Thyrotropin resistance — considered to be a high thyrotropin level with normal or low free thyroxine (free T4) levels in the absence of goiter and antithyroid antibodies — was present in most mutation carriers.

GNAS mutations that affect signaling by the Gαs-coupled thyrotropin receptor were tied to developmental delays and higher average thyrotropin levels (mean 8.4 mIU per liter vs 3.9 mIU per liter, P=0.004).

« These exciting findings are not entirely unexpected, » wrote Harald Jüppner, MD, of Massachusetts General Hospital in Boston, in an accompanying editorial.

He pointed out that this group of study patients highlights a non-classic representation of pseudohypoparathyroidism type 1a and 1b (PHP1A and PHP1B).

« [I]nitial laboratory investigations, if performed during infancy or early childhood and if sufficiently comprehensive, revealed only mild elevations of [parathyroid hormone] levels and elevated thyrotropin levels in a subgroup of patients, » Jüppner wrote.

« Clear evidence of resistance at the receptor for PTH and the PTH-related peptide was obvious in only some patients who were evaluated later in life. »

Despite the apparent signs of severe obesity, he added that most patients in this study had no brachydactyly or only mild brachydactyly, only a few had abnormal pubertal growth spurt, and almost all reached a full final adult height.

While Farooqi’s group suggested that obesity caused by GNAS deficiency may be treatable with MC4R agonists, like the recently approved setmelanotide (Imcivree), Jüppner was less sure, noting that « it remains uncertain whether such peptides could sufficiently overcome resistance at this [G protein-coupled receptor]. »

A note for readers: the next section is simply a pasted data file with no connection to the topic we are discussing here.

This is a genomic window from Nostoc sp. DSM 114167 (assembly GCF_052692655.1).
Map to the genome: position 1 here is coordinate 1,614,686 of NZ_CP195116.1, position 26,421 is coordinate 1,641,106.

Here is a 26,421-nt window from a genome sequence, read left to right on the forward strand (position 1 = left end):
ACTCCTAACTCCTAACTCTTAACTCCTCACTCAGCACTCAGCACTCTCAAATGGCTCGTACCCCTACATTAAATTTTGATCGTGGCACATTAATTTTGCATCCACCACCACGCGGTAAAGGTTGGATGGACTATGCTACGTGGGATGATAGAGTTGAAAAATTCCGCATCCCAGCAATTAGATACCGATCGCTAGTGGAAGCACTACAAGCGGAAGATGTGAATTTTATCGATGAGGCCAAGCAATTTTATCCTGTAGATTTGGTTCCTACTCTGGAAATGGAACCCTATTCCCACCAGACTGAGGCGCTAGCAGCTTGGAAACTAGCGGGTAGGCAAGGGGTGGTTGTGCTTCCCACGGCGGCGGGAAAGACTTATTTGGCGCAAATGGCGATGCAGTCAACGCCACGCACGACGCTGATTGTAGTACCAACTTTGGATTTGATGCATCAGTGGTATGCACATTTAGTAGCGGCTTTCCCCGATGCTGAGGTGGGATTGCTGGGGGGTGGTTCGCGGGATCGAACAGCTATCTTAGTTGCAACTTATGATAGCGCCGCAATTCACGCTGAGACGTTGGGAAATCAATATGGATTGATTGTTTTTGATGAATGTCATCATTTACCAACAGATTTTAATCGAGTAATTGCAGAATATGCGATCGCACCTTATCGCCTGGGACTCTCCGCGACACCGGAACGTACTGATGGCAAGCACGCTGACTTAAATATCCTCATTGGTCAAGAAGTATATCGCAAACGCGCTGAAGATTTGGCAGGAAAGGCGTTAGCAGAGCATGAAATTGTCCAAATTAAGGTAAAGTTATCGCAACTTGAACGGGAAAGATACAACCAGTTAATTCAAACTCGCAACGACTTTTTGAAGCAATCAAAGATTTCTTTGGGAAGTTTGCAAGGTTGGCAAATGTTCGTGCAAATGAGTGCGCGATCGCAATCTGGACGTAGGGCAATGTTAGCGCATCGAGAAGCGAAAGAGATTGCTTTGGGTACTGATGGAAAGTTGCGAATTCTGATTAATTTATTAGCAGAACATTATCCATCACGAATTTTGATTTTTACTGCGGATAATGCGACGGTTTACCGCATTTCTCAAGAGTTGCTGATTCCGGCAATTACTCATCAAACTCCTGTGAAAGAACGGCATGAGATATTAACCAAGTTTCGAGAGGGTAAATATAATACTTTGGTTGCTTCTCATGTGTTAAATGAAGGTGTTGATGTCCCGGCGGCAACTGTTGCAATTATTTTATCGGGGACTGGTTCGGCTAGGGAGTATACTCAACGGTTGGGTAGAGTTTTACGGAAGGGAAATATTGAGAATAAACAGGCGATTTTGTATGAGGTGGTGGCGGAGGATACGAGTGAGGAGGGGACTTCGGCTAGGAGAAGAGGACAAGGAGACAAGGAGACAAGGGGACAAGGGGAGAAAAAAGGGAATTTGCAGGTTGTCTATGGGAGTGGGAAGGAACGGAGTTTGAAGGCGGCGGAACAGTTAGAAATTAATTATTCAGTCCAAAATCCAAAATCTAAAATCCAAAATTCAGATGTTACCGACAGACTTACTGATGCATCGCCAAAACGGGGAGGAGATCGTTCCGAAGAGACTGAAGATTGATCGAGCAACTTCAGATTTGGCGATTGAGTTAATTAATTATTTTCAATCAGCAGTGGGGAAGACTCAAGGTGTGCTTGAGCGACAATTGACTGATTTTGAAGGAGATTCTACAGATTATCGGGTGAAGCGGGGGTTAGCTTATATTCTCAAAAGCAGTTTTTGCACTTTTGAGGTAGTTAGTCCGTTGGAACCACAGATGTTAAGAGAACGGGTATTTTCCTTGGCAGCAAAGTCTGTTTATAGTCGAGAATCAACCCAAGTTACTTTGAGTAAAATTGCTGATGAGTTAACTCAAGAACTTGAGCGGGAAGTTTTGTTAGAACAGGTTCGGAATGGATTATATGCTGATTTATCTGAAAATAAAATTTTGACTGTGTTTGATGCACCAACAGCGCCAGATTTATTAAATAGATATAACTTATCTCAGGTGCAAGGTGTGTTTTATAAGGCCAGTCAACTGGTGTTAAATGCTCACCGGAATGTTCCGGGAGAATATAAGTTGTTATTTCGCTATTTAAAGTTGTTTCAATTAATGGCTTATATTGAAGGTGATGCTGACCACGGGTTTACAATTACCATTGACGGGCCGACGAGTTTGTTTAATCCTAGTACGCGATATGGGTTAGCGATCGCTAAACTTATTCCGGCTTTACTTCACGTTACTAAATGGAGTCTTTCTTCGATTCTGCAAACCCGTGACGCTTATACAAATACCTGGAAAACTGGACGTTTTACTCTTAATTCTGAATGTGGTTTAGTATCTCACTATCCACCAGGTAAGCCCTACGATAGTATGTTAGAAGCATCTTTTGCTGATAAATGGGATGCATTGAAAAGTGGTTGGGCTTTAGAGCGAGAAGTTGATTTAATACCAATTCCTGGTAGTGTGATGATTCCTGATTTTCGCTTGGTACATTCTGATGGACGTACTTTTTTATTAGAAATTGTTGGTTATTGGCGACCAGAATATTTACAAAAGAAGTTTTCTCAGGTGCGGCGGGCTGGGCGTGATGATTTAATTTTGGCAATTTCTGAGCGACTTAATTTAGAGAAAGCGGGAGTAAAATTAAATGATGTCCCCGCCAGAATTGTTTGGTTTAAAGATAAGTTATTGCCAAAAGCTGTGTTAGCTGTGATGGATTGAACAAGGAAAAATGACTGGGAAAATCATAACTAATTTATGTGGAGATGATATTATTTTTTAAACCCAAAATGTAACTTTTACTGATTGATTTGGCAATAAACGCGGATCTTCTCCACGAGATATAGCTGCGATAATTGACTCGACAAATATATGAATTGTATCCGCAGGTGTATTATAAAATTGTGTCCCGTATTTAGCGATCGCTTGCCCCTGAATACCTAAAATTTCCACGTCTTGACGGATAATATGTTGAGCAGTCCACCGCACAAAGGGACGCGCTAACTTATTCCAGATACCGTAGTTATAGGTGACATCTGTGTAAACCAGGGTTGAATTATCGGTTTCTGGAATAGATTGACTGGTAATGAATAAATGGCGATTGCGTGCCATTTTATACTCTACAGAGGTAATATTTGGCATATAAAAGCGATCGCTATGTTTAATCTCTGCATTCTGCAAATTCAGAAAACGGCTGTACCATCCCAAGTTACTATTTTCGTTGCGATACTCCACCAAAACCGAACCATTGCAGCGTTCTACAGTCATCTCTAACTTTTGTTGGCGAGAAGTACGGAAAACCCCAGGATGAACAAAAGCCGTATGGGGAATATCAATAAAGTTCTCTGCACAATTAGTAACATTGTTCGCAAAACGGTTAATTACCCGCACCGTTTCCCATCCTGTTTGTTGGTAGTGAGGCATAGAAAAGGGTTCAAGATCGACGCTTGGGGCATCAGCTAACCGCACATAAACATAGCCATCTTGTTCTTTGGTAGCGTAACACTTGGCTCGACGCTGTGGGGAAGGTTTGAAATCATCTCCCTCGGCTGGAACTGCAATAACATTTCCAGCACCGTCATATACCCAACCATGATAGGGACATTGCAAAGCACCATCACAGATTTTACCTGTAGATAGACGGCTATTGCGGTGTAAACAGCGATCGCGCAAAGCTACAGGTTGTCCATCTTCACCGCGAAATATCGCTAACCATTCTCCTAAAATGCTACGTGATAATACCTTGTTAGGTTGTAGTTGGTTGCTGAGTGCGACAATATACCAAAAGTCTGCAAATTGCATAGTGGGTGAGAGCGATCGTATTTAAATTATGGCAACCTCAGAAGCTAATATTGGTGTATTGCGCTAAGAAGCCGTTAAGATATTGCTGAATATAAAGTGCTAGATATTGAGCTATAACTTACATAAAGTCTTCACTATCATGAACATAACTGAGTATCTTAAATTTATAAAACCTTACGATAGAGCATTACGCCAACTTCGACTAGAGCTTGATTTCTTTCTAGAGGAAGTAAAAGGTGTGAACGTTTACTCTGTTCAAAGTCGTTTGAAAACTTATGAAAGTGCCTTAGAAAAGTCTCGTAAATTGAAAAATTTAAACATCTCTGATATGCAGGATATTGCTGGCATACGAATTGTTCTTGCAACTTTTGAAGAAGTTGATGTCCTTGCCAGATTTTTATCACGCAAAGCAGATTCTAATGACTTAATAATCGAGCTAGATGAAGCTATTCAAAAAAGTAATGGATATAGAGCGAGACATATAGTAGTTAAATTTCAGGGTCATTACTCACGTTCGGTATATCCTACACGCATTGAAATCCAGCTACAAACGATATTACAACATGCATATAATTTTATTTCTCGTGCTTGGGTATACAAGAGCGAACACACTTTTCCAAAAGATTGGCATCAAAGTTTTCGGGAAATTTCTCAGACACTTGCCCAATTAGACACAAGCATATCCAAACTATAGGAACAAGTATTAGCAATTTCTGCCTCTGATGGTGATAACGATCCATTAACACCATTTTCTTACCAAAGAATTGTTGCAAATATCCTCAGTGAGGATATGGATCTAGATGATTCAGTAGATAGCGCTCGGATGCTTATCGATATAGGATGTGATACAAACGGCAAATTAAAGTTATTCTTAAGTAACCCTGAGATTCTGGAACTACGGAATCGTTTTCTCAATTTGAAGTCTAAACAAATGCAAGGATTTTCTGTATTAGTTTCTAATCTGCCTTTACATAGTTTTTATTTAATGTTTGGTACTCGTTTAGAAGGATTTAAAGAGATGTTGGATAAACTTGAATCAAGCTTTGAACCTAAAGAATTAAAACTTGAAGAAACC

« Hormone resistance develops in patients with PHP1A and PHP1B during infancy and childhood because of decreasing (but probably not completely absent) paternal Gαs expression.

It is therefore plausible that inhibitors of cyclic AMP inactivation would be more suitable for increasing intracellular levels of this second messenger and thus limiting hormone resistance, » he suggested.

In December 2020, the FDA approved setmelanotide for chronic weight management in patients ages 6 and older with obesity due to confirmed POMC, PCSK1, or LEPR deficiency. This was the first FDA-approved therapy for genetic causes of obesity.

author['full_name']Kristen Monaco is a staff writer, focusing on endocrinology, psychiatry, and nephrology news. Based out of the New York City office, she’s worked at the company since 2015.

Disclosures

This study was supported by grants from Wellcome, the National Institute for Health Research (NIHR) Cambridge Biomedical Research Centre, Fondation Botnar, and the Bernard Wolfe Health Neuroscience Endowment, and by an NIHR Senior Investigator Award, an award from the Expanding Excellence in England Fund from Research England, and a Wellcome Trust Major Award.

Farooqi reported no disclosures. Other co-authors reported various relationships.

Jüppner reported no disclosures.

Primary Source

New England Journal of Medicine

Source Reference: Mendes de Oliveira E, et al « Obesity-associated GNAS mutations and the melanocortin pathway » N Engl J Med 2021; DOI: 10.1056/NEJMoa2103329.

Secondary Source

New England Journal of Medicine

Source Reference: Jüppner H « Obesity and Gαs variants » N Engl J Med 2021; DOI: 10.1056/NEJMe211312.